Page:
'Bosnian/American' at Fontbonne University Explores Who We Are Now

By Richard Green
In Culture

The best argument for taking refugees in these days may be found in the migration of Bosnians to St. Louis over the last 20 years. More than a million Serbo-Croatians were forced out of their homeland when Communist Yugoslavia fell, and ethnic tensions raged out of control.

Melissa Gerth and Elvedin Arnautovic (photo by John Lamb)

Melissa Gerth and Elvedin Arnautovic (photo by John Lamb)

The single largest group ended up here, largely in the area near the River Des Peres and Gravois Road, around the iconic Bevo Mill. And their staged re-enactments play like a love letter to the Gateway City, albeit one with a very dark beginning.

At only 45 minutes long, ‘Bosnian/American,’ at Fontbonne University through May 1, seems like it could occasionally go deeper—but the structure (a rush of conversations in a coffee shop, and flashbacks to the “ethnic cleansing,” and even a lovely children’s story with overtones familiar to any despised minority) makes it a very rewarding experience.

Adam Flores directs a cast of actors both familiar and admired, with some talented Bosnian-Americans mixed in too. The action flows seamlessly back and forth between the old country, the new and even the purely metaphorical. In that last category, an innocent baby lamb (Melissa Gerth) must dance unceasingly for a hungry wolf (Andrew Kuhlman), to keep him from devouring her. The formidable Mr. Kuhlman wears a Serbian flag on his back, and their haunting struggle ultimately lights the way for successful immigration.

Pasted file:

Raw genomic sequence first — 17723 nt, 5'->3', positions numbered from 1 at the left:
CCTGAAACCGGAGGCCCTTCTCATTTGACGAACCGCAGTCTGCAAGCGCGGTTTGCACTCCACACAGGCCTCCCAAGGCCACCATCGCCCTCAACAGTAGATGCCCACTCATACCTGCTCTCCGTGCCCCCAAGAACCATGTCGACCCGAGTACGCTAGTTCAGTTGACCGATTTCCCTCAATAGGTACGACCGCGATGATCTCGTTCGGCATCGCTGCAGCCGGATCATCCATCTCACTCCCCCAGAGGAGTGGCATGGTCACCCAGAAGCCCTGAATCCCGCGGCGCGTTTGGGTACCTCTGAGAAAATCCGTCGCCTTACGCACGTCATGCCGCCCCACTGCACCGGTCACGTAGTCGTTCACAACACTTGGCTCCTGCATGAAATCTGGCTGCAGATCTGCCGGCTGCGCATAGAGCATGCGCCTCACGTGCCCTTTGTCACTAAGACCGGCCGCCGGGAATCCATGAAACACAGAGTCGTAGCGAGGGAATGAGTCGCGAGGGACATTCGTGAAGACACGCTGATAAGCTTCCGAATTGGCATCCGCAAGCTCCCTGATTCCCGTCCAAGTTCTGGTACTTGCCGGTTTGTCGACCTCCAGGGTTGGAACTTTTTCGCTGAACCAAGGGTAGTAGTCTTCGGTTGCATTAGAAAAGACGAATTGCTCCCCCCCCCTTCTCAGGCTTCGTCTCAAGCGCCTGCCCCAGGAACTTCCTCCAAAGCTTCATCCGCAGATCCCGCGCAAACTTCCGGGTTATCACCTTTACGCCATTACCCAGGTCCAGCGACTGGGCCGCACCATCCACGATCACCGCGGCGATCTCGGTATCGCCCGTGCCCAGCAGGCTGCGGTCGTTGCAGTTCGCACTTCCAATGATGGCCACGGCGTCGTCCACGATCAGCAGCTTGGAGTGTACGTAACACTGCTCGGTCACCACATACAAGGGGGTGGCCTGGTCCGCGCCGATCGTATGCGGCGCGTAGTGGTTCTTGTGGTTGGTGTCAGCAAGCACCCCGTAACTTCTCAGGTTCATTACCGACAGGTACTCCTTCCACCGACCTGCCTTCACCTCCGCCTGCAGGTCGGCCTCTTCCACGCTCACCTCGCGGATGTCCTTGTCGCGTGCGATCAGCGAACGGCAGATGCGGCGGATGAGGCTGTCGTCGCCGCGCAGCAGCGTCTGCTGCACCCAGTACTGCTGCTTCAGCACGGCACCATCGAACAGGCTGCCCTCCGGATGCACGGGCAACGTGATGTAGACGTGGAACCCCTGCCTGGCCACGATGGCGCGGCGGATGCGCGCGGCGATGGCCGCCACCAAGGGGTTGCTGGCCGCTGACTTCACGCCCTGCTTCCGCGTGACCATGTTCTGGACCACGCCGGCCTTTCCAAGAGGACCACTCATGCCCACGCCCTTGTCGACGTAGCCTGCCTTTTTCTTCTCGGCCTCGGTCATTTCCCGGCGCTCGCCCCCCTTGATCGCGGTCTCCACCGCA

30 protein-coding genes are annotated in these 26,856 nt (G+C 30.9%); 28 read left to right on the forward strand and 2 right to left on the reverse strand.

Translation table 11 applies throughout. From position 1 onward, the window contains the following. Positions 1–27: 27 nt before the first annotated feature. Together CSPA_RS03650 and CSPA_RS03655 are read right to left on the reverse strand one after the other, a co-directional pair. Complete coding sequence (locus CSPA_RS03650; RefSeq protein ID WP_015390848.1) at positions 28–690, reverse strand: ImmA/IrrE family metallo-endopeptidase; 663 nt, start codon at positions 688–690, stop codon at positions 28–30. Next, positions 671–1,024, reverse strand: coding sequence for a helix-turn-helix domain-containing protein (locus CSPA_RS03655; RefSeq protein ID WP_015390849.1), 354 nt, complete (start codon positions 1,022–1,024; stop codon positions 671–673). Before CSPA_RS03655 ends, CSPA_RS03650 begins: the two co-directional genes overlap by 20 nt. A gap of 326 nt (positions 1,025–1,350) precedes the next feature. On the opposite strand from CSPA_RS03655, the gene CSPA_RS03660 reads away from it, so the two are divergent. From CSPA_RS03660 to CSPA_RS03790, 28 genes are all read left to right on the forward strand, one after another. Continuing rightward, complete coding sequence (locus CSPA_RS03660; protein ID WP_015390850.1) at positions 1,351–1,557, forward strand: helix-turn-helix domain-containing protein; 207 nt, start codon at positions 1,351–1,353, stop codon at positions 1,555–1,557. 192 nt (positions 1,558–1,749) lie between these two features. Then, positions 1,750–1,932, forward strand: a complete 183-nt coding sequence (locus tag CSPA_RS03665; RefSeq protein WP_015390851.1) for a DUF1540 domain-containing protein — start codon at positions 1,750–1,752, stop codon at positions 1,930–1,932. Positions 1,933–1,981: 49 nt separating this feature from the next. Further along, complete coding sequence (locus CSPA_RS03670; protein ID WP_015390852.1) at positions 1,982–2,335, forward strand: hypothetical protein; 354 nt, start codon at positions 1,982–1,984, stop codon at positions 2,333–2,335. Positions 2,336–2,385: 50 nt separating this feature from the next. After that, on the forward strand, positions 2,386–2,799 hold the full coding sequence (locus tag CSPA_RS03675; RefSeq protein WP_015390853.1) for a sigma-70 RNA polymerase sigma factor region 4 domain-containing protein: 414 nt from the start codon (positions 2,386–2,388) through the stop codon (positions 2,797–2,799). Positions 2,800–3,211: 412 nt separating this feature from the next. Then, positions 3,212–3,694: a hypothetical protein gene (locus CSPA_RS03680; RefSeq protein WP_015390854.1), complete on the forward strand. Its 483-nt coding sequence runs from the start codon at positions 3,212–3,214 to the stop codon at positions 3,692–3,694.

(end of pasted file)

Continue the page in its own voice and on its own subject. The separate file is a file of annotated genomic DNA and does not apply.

Amir Salesevic plays a father, led away at gunpoint (never to return), but elsewhere the actor provides lively accordion music. Agnes Wilcox plays a babushka, ready to distract the family from their loss with the lamb’s story; and Mary Schnitzler is very funny as the lamb’s mother, and a Bosnian who cleverly talks her way into a job at a St. Louis bank.

Not everyone is so lucky. Elvedin Arnautovic’s character plays a former pharmacist in Bosnia, now a factory worker. And the new arrivals are all shocked at the disrespect shown to American teachers.

You’ll laugh as Bosnian kids learn English from “Days Of Our Lives.” And then there’s a nearly buried laugh about the Bosnian who takes up vegetarianism here in the states. But first it helps to know what it’s like to have the “meat sweats” in a Bosnian restaurant, to get that joke.

Through May 1, 2016.  For more information, visit mustardseedtheatre.com

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